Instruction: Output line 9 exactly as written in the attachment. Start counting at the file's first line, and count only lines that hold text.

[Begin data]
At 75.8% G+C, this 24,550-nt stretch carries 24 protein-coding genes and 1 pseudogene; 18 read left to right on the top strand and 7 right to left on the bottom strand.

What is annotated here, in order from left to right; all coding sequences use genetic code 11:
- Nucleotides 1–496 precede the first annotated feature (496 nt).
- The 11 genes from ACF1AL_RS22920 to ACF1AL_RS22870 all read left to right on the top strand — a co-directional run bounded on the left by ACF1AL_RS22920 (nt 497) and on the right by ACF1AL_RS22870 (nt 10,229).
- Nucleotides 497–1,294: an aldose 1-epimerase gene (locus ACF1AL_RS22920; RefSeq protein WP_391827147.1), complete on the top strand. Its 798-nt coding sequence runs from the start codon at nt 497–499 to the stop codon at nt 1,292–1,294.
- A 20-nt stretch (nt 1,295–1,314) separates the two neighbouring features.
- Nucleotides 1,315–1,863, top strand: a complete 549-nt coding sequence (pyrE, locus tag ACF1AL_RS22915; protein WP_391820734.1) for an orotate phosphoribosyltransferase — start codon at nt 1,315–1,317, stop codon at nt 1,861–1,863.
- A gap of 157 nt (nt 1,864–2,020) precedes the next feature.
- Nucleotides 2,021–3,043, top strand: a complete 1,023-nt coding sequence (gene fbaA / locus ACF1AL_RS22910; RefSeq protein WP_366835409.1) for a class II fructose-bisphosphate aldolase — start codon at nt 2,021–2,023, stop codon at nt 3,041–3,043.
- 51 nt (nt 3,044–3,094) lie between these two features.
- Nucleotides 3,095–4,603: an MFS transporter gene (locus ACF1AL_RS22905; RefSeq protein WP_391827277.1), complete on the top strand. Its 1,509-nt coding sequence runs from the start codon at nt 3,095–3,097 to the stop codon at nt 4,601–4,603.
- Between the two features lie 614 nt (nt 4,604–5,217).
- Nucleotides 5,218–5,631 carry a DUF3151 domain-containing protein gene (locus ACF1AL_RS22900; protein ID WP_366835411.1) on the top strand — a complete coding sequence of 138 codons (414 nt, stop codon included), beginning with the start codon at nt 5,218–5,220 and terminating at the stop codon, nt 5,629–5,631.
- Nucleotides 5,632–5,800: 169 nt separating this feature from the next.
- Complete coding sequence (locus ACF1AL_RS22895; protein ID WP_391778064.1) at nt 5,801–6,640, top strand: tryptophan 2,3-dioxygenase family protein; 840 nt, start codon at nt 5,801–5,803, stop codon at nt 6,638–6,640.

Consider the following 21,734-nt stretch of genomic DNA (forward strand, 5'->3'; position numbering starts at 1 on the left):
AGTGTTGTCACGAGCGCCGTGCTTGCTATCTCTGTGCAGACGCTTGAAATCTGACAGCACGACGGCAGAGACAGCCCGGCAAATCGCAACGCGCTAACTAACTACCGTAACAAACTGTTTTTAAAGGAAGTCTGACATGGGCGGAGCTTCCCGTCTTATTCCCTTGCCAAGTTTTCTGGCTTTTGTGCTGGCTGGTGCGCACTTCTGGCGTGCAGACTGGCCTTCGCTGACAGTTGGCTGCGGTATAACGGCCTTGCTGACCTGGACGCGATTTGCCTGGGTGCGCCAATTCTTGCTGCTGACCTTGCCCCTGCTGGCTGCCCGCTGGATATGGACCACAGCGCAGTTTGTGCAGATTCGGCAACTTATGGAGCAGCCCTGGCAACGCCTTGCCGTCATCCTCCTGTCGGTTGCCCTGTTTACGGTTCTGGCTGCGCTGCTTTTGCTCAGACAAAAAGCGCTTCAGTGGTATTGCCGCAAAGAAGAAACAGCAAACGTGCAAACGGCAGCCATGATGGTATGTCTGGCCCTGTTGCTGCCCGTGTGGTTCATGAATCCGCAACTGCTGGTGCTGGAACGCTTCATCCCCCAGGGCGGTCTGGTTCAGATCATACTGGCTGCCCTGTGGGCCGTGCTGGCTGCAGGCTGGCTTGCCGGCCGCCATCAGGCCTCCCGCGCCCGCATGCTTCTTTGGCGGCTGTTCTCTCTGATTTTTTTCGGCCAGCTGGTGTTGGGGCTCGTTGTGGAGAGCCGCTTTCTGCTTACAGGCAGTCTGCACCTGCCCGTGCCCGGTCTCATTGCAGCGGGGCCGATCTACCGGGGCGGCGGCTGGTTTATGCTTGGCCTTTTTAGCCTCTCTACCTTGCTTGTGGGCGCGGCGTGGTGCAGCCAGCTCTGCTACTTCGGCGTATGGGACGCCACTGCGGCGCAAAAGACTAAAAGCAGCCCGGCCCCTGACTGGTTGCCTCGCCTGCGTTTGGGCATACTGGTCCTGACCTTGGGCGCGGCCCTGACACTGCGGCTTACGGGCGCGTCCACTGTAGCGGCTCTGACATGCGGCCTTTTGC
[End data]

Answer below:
- Nucleotides 2,021–3,043, top strand: a complete 1,023-nt coding sequence (gene fbaA / locus ACF1AL_RS22910; RefSeq protein WP_366835409.1) for a class II fructose-bisphosphate aldolase — start codon at nt 2,021–2,023, stop codon at nt 3,041–3,043.